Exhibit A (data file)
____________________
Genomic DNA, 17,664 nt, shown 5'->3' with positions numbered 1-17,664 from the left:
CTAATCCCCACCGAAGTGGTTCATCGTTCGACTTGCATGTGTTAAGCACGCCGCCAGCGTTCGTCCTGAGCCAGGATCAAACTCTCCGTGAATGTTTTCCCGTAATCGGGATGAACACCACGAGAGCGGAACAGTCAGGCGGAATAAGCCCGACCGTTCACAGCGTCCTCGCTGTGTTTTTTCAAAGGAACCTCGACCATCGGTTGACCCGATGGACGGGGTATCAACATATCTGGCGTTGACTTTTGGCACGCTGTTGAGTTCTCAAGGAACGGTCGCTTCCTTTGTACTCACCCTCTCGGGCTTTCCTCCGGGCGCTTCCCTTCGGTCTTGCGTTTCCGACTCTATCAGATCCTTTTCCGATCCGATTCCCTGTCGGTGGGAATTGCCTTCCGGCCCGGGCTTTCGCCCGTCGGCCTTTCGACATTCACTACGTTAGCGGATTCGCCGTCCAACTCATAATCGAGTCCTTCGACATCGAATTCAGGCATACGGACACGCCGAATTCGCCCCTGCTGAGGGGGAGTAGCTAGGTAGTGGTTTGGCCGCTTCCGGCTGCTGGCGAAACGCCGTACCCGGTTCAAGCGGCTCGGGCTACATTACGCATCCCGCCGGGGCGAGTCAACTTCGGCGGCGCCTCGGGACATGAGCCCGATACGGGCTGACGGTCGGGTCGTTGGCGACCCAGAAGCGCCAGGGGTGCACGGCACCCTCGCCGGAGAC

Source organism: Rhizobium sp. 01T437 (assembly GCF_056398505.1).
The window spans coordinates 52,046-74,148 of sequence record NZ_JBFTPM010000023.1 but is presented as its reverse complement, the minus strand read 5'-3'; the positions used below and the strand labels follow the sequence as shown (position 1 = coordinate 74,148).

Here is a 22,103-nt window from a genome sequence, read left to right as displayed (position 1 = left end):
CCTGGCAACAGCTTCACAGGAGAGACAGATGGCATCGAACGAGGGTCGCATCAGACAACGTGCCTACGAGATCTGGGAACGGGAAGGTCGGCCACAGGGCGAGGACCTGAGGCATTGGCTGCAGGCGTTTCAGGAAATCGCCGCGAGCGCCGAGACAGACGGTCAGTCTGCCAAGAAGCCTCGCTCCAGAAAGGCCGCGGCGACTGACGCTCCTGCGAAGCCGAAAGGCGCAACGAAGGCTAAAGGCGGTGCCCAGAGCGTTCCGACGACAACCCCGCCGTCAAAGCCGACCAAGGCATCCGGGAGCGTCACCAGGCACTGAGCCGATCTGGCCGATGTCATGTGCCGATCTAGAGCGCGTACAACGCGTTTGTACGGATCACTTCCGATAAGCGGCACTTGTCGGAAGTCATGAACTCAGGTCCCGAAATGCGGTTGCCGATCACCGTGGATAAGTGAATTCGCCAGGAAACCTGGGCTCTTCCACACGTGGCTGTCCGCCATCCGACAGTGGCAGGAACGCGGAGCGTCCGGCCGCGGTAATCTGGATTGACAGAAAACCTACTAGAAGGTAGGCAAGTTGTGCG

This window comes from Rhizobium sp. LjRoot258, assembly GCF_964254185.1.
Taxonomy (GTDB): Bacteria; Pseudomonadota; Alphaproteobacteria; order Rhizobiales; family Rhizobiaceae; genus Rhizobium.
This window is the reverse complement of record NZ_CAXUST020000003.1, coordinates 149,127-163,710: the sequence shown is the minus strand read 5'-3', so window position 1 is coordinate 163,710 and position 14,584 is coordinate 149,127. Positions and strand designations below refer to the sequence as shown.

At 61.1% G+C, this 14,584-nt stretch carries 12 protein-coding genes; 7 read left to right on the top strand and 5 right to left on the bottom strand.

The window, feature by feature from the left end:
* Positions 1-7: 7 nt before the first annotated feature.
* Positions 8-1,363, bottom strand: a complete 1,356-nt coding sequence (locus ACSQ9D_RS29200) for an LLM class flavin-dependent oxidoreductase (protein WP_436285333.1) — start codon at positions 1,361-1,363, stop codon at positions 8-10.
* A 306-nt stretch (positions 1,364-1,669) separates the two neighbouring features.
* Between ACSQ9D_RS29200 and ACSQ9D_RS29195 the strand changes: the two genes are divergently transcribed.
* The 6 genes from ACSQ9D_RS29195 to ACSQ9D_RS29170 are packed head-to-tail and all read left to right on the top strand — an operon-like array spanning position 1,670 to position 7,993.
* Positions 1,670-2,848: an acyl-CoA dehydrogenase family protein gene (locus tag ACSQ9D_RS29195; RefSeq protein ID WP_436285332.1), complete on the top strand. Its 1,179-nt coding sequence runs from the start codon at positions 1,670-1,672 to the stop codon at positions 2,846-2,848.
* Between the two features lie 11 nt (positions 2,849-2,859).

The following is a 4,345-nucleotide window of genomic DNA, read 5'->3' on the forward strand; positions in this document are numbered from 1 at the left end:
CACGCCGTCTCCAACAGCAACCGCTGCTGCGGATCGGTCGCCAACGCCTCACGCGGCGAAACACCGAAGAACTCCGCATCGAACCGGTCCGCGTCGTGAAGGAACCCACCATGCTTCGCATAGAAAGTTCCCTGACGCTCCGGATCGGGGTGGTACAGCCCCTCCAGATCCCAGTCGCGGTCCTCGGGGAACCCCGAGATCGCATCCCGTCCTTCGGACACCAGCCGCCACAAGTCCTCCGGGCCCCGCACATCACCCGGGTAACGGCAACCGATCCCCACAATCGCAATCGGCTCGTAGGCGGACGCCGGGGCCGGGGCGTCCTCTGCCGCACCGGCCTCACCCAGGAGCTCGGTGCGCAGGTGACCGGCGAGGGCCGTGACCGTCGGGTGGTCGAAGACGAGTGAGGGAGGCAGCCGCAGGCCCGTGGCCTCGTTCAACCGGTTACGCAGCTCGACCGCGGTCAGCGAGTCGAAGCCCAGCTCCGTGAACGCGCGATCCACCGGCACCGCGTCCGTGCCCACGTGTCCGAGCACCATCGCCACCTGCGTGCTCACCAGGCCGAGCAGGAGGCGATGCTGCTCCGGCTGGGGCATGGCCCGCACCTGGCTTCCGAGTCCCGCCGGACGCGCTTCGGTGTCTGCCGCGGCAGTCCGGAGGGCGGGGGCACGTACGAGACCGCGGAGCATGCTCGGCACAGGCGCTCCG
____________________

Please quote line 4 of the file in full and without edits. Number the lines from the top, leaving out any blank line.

The window spans coordinates 52,046-74,148 of sequence record NZ_JBFTPM010000023.1 but is presented as its reverse complement, the minus strand read 5'-3'; the positions used below and the strand labels follow the sequence as shown (position 1 = coordinate 74,148).